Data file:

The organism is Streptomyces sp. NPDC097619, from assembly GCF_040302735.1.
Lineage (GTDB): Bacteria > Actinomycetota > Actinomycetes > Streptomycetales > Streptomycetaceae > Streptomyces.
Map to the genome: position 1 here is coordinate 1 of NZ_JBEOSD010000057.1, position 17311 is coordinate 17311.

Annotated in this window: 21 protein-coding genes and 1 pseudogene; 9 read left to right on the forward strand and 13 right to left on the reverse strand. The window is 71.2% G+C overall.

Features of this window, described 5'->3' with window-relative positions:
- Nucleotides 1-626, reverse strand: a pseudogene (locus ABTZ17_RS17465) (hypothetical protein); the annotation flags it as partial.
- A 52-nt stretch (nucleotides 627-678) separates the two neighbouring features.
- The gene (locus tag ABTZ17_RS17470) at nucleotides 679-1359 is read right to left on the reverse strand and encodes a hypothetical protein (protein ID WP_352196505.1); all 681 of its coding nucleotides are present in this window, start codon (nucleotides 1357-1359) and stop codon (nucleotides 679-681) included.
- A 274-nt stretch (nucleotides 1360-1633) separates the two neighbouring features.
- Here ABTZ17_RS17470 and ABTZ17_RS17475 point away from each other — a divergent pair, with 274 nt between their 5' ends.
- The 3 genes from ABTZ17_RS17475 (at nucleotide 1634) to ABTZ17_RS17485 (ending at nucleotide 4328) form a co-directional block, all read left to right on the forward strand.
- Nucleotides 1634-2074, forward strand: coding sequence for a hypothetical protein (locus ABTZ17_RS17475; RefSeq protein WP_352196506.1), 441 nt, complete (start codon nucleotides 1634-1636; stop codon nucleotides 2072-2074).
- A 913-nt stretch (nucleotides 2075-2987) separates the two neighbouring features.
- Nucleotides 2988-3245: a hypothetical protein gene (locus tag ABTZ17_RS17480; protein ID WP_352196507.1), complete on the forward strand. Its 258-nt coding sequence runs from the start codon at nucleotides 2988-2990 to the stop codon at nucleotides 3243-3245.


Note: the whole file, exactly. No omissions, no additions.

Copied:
The organism is Streptomyces sp. NPDC097619, from assembly GCF_040302735.1.
Lineage (GTDB): Bacteria > Actinomycetota > Actinomycetes > Streptomycetales > Streptomycetaceae > Streptomyces.
Map to the genome: position 1 here is coordinate 1 of NZ_JBEOSD010000057.1, position 17311 is coordinate 17311.

Annotated in this window: 21 protein-coding genes and 1 pseudogene; 9 read left to right on the forward strand and 13 right to left on the reverse strand. The window is 71.2% G+C overall.

Features of this window, described 5'->3' with window-relative positions:
- Nucleotides 1-626, reverse strand: a pseudogene (locus ABTZ17_RS17465) (hypothetical protein); the annotation flags it as partial.
- A 52-nt stretch (nucleotides 627-678) separates the two neighbouring features.
- The gene (locus tag ABTZ17_RS17470) at nucleotides 679-1359 is read right to left on the reverse strand and encodes a hypothetical protein (protein ID WP_352196505.1); all 681 of its coding nucleotides are present in this window, start codon (nucleotides 1357-1359) and stop codon (nucleotides 679-681) included.
- A 274-nt stretch (nucleotides 1360-1633) separates the two neighbouring features.
- Here ABTZ17_RS17470 and ABTZ17_RS17475 point away from each other — a divergent pair, with 274 nt between their 5' ends.
- The 3 genes from ABTZ17_RS17475 (at nucleotide 1634) to ABTZ17_RS17485 (ending at nucleotide 4328) form a co-directional block, all read left to right on the forward strand.
- Nucleotides 1634-2074, forward strand: coding sequence for a hypothetical protein (locus ABTZ17_RS17475; RefSeq protein WP_352196506.1), 441 nt, complete (start codon nucleotides 1634-1636; stop codon nucleotides 2072-2074).
- A 913-nt stretch (nucleotides 2075-2987) separates the two neighbouring features.
- Nucleotides 2988-3245: a hypothetical protein gene (locus tag ABTZ17_RS17480; protein ID WP_352196507.1), complete on the forward strand. Its 258-nt coding sequence runs from the start codon at nucleotides 2988-2990 to the stop codon at nucleotides 3243-3245.